(Host) Vermont Governor Howard Dean delivered a warm goodbye Wednesday to the state he’s led for 11 years. The Democrat leaves office this week to step up the pace in his presidential campaign. In his farewell address to a packed House chamber, Dean said the rest of the country could learn valuable lessons from how Vermonters resolve their differences.
VPR’s John Dillon reports:
(Dillon) Dean, the nation’s longest serving governor, has held office for more than a decade. But in his goodbye speech he didn’t dwell on the past. Instead, Dean thanked his staff, the state police officers who’ve been at his side and the 7,500 state employees. He also thanked the people he’s represented in five and a half terms as governor.
Dean says he drew his inspiration and ideas from the Vermonters he met as he traveled the state every year after the Legislature adjourned:
(Sound from Dean’s speech) “And over that next month or so, I’d just listen to ordinary Vermonters telling me their stories, telling me their hopes, telling me their dreams, telling me their sorrows. And out of that would come most of the legislative agenda for the following year. This is the people’s house and I have been very, very proud to be able to start my government service in this house and I am very, very grateful for the people of this state who have let me stay here for 20 years. I deeply thank the voters and the people of this state.” (Sound of applause in the House chamber.)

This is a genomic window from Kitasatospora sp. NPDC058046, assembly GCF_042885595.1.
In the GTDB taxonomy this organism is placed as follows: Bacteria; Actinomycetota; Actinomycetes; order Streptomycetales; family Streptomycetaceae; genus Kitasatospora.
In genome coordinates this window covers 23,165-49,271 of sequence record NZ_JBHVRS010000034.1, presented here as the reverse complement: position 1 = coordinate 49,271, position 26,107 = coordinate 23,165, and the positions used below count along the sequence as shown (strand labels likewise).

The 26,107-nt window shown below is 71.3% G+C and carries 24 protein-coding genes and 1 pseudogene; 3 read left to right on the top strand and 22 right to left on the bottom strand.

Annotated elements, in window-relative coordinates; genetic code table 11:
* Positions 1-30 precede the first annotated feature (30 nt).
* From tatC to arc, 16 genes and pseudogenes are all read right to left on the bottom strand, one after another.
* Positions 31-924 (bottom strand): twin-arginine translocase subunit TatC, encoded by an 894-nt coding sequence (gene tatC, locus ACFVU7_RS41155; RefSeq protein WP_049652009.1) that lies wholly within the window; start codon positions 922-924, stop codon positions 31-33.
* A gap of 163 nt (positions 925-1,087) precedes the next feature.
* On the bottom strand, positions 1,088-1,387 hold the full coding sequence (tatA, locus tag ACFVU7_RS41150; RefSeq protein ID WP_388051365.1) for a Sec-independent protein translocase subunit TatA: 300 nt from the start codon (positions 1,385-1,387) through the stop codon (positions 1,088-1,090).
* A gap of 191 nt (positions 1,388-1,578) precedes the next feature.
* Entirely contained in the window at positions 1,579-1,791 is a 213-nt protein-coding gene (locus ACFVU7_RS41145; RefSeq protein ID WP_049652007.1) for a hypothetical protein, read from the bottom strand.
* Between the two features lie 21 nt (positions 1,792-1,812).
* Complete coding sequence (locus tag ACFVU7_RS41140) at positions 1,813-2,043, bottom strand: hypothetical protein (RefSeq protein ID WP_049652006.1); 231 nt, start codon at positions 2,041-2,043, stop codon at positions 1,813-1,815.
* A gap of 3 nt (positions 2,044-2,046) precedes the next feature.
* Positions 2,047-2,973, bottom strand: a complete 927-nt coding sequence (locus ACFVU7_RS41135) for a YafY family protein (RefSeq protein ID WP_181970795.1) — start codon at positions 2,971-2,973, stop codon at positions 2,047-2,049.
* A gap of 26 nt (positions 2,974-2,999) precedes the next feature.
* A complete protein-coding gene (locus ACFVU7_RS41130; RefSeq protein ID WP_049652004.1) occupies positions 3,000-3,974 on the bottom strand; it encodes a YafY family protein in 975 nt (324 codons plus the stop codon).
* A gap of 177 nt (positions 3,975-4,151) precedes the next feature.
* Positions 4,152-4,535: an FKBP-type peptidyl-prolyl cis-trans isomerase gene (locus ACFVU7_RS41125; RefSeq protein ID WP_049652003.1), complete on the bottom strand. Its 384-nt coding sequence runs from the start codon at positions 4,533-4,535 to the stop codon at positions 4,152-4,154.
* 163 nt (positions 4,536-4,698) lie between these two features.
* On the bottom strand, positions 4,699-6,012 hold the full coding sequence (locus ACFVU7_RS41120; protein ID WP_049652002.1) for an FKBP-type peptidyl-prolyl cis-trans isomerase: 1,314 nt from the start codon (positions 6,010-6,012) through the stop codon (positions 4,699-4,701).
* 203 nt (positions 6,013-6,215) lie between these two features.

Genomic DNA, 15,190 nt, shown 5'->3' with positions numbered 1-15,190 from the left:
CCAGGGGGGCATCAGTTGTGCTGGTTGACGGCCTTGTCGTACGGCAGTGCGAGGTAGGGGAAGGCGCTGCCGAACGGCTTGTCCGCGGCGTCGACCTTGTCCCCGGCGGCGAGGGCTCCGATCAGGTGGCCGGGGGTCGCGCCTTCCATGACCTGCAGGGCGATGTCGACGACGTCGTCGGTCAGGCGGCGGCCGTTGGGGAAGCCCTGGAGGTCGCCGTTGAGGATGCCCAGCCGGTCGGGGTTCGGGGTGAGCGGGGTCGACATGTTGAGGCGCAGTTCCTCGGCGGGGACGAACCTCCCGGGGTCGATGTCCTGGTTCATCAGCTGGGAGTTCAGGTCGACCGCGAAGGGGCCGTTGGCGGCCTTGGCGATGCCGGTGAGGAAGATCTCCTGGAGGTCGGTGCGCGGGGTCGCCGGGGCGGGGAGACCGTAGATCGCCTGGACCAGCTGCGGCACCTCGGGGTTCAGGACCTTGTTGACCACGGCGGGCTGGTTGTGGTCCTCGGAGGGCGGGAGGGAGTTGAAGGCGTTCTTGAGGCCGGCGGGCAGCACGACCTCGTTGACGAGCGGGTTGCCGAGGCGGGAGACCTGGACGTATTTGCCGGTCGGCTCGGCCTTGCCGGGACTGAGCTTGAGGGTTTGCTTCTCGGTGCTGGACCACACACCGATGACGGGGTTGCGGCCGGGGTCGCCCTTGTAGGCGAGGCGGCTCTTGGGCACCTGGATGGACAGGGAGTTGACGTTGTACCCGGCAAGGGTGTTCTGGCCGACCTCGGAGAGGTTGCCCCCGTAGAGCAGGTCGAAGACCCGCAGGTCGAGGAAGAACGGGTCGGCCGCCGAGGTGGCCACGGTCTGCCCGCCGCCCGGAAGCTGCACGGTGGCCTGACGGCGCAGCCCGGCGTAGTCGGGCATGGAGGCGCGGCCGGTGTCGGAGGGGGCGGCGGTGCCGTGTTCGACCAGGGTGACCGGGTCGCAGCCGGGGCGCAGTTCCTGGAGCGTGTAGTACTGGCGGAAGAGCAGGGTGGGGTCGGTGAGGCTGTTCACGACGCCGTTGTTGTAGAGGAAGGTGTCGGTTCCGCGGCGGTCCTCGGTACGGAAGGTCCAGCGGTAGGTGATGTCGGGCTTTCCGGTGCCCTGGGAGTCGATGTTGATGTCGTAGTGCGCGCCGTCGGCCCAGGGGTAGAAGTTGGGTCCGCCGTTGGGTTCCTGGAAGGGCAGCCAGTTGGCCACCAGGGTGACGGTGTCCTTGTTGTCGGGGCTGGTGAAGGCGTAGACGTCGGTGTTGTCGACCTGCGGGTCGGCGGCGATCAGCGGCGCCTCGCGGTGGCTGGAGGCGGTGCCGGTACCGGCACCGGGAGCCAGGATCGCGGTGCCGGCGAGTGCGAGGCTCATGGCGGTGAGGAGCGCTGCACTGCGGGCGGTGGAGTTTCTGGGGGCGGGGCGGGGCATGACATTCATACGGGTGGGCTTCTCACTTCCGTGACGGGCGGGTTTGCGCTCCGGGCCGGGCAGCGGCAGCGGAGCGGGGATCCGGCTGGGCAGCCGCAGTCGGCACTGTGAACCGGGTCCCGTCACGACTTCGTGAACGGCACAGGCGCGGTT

(Dillon) Dean only briefly mentioned the accomplishments that he’d like as his legacy, including his focus on health care, land conservation, and balanced budgets.
The governor leaves office to run full-time for president. And in perhaps a preview of his national campaign, Dean says Vermont could show the rest of the nation how to bridge its political divides.
(Sound from Dean’s speech) “How lucky we are that we live in a state where you can have a big argument with somebody in town meeting over the school budget, and three days later if their barn burns down, you’re there with a covered dish. We live in an extraordinary society because we deeply value each other as human beings. I think that Vermont is the way that America ought to be. America would be a stronger country if we valued each other as human beings more.”
(Dillon) Dean says that leaving office has touched him in ways that he hadn’t expected. The emotion spilled over into tears as he left the House chamber and embraced his friend, Attorney General William Sorrell. Sorrell’s mother, Esther Sorrell, was a long time state senator from Burlington. She was Dean’s political mentor and Dean credits her for getting him involved in politics back in 1980.
William Sorrell says there’s no doubt who they were remembering on Wednesday afternoon:
(Sorrell) “It was an emotional moment, yeah. I’m sure we were both thinking of my mother. Of course, Howard and I have been through a lot of wars together, and still more to fight. But yeah, it was an emotional moment, a special moment.”
(Dillon) Esther Sorrell was instrumental in Dean’s first campaign for office. He now leaves the Statehouse almost 20 years to the day after he came to Montpelier to serve as a freshman legislator from Burlington. He’s not taking a break from politics. On Thursday, he attends a fundraiser for his presidential campaign.
For Vermont Public Radio, I’m John Dillon in Montpelier.
Governor Dean’s farewell address.